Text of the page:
Basic research is carried out in all the fields, some by international standards of quite respectable quality.
Good quality research is, however, hampered by shortages of state-of-the-art equipment. This problem appears to be endemic throughout the CMEA countries.
In some cases this shortage of equipment leads to a concentration on theoretical research and to the pursuit of directions of research not popular in the West. (Although it should be observed that this theoreticist bias may also be promoted by other factors, including cultural traditions and the desire of some scientists to avoid more ‘politicized’ applied work).
There is general agreement that there are scientists of good quality working in the physical sciences and engineering, but some evidence that they may be handicapped in their work by such problems as low pay and poor intra-institute personal relations (although conflicting evidence was presented on the latter point).
It is clear that scientists in the different East European countries derive real benefit from their contacts with colleagues in the West, including, in some cases, the possibility of bypassing the domestic scarcity of modern equipment.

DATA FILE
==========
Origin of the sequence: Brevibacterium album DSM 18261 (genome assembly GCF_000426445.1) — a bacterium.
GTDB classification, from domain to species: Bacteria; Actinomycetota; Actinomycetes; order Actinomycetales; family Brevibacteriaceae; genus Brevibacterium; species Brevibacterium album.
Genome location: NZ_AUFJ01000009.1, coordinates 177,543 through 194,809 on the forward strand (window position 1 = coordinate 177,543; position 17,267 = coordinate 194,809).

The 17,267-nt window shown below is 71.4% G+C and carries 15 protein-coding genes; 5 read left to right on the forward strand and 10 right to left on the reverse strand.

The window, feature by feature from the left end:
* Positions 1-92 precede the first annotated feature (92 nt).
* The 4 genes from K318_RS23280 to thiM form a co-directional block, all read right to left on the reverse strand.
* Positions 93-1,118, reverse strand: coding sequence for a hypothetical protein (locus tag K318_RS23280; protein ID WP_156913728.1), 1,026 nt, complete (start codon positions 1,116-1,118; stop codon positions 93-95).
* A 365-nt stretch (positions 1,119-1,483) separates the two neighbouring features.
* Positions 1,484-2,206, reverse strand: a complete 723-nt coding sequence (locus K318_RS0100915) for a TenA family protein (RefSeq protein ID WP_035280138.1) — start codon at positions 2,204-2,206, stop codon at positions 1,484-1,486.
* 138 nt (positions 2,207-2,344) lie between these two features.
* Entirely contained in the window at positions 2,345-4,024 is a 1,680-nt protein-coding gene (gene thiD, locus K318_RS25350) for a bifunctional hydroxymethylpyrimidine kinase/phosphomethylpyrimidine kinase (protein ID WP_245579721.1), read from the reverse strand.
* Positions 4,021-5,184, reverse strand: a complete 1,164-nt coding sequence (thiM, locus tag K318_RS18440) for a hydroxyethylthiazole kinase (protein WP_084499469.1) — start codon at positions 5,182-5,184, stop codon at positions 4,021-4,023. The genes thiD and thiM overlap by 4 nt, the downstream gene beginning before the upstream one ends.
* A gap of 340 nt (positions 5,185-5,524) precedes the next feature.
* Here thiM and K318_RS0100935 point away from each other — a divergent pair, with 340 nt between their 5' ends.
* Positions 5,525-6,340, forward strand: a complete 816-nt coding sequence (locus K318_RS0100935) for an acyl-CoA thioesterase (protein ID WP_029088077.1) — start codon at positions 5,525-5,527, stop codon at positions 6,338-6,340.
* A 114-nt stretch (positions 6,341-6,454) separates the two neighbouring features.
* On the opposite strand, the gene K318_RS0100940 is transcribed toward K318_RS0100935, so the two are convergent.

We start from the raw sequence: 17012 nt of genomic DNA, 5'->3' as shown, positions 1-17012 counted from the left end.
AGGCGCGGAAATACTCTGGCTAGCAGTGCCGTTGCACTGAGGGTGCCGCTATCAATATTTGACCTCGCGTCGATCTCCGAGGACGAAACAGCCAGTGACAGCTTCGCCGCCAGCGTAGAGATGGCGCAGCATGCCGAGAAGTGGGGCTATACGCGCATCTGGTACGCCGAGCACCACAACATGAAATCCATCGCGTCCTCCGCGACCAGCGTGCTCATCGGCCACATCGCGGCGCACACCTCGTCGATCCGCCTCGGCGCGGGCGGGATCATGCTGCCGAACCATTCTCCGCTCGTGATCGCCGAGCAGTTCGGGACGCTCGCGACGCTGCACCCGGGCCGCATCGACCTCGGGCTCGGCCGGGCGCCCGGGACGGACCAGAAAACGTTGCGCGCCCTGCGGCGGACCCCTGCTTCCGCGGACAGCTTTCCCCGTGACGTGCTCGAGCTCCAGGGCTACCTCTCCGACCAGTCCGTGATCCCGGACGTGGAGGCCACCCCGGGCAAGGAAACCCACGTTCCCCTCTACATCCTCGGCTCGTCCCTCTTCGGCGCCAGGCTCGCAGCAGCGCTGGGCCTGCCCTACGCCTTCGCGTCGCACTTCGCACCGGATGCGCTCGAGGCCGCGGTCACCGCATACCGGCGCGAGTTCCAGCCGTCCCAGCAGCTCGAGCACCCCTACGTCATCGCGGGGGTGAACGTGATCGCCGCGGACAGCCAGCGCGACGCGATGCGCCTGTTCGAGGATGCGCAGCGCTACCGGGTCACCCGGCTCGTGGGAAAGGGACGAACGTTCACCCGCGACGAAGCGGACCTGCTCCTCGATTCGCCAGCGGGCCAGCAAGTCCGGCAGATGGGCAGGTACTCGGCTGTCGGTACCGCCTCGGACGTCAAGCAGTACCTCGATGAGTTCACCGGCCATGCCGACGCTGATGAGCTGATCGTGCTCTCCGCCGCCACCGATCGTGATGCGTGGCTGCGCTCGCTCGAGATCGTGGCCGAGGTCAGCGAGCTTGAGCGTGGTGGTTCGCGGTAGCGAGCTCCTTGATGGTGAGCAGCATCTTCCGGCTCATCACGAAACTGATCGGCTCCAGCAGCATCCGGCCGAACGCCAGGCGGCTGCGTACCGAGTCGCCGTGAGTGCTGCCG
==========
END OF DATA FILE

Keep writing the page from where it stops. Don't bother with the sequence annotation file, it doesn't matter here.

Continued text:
Regardless of the level of basic research, the central problem identified is the lack of practical application. There is a gulf between research and production, customer power is weak or non-existent, and the economic arrangements are such that they do not stimulate innovative behaviour. The only possible exception that emerges from the case studies is nuclear power.
The overall conclusion about the status of the physical sciences and engineering is extremely gloomy and some saw the Gorbachev reforms as offering the sole prospect of change for the better in the foreseeable future.
KeywordsPhysical Science Industrial Robot Innovative Behaviour East European Country Modern Equipment
Unable to display preview. Download preview PDF.